By Lawrence Summers
Sunday, December 28, 2008
When President-elect Barack Obama takes office, he will face what may well be the bleakest economic outlook since World War II. Economic forecasts have been revised significantly downward over the past several months; today, many experts believe that unemployment could reach 10 percent by the end of next year and our economy could fall $1 trillion short of its full capacity -- which translates into more than $12,000 in lost income for a family of four.
As difficult as these conditions are, however, the Obama administration also inherits an economy with great potential for the medium and long terms. Investments in an array of areas -- including energy, education, infrastructure and health care -- offer the potential of extraordinarily high social returns while allowing our country to address some long-standing national challenges and put our economy on a solid footing for years to come.
In this crisis, doing too little poses a greater threat than doing too much. Any sound economic strategy in the current context must be directed at both creating the jobs that Americans need and doing the work that our economy requires. Any plan geared toward only one of these objectives would be dangerously deficient. Failure to create enough jobs in the short term would put the prospect of recovery at risk. Failure to start undertaking necessary long-term investments would endanger the foundation of our recovery and, ultimately, our children's prosperity.
Our president-elect understands both the peril and the promise of the situation and the importance of responding to changing conditions. That is why his economic team is crafting a broad proposal, the American Recovery and Reinvestment Plan, to support the jobs and incomes essential for recovery while also making a down payment on our nation's long-term financial health.
A key pillar of the Obama plan is job creation. In the face of deteriorating economic forecasts, Obama has revised his goal upward, to 3 million. For one thing, significantly fewer positions would be created in the absence of any recovery plan. Second, more than 80 percent of these 3 million jobs will be in the private sector, including emerging sectors such as environmental technology. This is a bold goal. But economists across the political spectrum recognize that it is far less risky to stand firmly against the forces propelling our economy downward than to be timid in the face of a mounting crisis.
The Obama plan represents not new public works but, rather, investments that will work for the American public. Investments to build the classrooms, laboratories and libraries our children need to meet 21st-century educational challenges. Investments to help reduce U.S. dependence on foreign oil by spurring renewable energy initiatives (many of which are on hold because of the credit crunch). Investments to put millions of Americans back to work rebuilding our roads, bridges and public transit systems. Investments to modernize our health-care system, which is necessary to improve care in the short term and key to driving down costs across the board.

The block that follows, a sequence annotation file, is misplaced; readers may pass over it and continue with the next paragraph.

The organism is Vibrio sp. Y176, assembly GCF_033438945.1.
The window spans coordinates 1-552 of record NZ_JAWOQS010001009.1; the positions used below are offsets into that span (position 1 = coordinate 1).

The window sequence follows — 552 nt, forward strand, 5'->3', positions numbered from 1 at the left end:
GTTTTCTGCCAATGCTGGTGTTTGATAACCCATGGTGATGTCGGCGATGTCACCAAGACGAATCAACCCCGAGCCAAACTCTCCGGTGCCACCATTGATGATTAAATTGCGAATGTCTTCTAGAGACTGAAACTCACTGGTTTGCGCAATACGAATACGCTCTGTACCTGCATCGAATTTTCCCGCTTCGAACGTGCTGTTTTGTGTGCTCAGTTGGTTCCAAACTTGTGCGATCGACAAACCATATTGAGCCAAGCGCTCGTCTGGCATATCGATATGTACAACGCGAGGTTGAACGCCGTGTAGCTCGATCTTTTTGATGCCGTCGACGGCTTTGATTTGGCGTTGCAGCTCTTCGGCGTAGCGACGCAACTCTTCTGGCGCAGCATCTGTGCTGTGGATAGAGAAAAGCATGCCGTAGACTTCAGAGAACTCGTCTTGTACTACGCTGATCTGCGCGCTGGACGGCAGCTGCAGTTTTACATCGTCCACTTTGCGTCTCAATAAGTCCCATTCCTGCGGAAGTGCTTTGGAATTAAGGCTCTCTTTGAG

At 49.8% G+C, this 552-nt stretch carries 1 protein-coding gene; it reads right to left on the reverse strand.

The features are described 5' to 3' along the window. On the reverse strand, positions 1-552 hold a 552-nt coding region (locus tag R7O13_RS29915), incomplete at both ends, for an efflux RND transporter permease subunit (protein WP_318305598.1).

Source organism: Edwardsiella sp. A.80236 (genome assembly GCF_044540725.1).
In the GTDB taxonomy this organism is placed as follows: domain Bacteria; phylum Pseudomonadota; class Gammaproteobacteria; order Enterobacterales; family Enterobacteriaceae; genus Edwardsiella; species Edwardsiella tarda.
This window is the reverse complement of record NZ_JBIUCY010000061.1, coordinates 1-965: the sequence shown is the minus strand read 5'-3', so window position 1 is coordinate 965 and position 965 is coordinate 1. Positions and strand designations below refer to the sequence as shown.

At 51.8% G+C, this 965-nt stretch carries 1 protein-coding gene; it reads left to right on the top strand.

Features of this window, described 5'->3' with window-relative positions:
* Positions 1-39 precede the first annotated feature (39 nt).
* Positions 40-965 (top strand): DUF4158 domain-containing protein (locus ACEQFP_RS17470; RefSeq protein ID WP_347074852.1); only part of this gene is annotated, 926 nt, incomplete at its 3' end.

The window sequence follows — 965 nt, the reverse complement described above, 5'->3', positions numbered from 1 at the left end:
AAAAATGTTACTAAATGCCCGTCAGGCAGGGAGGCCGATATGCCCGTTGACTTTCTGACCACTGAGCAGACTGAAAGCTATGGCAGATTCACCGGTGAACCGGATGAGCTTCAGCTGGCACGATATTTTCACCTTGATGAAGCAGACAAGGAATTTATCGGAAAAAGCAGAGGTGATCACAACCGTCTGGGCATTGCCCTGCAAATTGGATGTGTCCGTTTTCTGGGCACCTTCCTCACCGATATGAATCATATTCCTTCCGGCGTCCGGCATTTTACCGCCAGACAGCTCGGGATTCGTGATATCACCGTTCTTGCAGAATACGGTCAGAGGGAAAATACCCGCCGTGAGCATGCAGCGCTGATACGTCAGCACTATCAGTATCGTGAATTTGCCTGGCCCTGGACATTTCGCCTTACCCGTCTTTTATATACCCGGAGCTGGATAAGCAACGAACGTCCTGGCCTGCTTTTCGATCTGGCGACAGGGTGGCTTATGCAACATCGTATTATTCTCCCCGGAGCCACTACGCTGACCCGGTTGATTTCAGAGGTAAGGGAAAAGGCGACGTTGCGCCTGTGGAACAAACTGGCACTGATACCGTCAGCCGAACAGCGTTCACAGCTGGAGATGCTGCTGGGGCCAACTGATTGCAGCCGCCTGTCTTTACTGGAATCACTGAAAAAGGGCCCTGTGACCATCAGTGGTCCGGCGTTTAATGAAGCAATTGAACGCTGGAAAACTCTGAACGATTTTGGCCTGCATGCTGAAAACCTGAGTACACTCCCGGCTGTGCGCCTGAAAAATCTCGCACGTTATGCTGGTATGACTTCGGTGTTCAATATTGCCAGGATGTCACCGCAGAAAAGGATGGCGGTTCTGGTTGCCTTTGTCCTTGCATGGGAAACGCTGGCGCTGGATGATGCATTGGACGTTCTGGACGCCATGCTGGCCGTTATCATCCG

Laying the groundwork for recovery and future prosperity will require shedding Washington habits. We must measure progress not by the agendas of interest groups but by whether the American people experience results. We must focus not on ideology but on drawing the best ideas from all quarters. That is why, for example, in key sectors such as energy, Obama is pushing for both public investments and the removal of barriers to private investment. It is also why his plan relies on both government spending and tax cuts to raise incomes and promote recovery.
The president-elect has insisted that investments proposed in the recovery plan meet standards much higher than has been traditional. There will be no earmarks. Investments will be chosen strategically based on what yields the highest rate of return for the economy and monitored closely not just by officials but also by the public as government becomes more transparent. We expect to evaluate and to be evaluated rigorously to ensure that Washington is held accountable for how tax dollars are spent.
Some argue that instead of attempting to both create jobs and invest in our long-run growth, we should focus exclusively on short-term policies that generate consumer spending. But that approach led to some of the challenges we face today -- and it is that approach that we must reject if we are going to strengthen our middle class and our economy over the long run. Far from being an excuse for inaction or delay, the magnitude of the work ahead is all the more reason to begin that work.
The writer served as Treasury secretary in the Clinton administration and will head the White House National Economic Council in the Obama administration.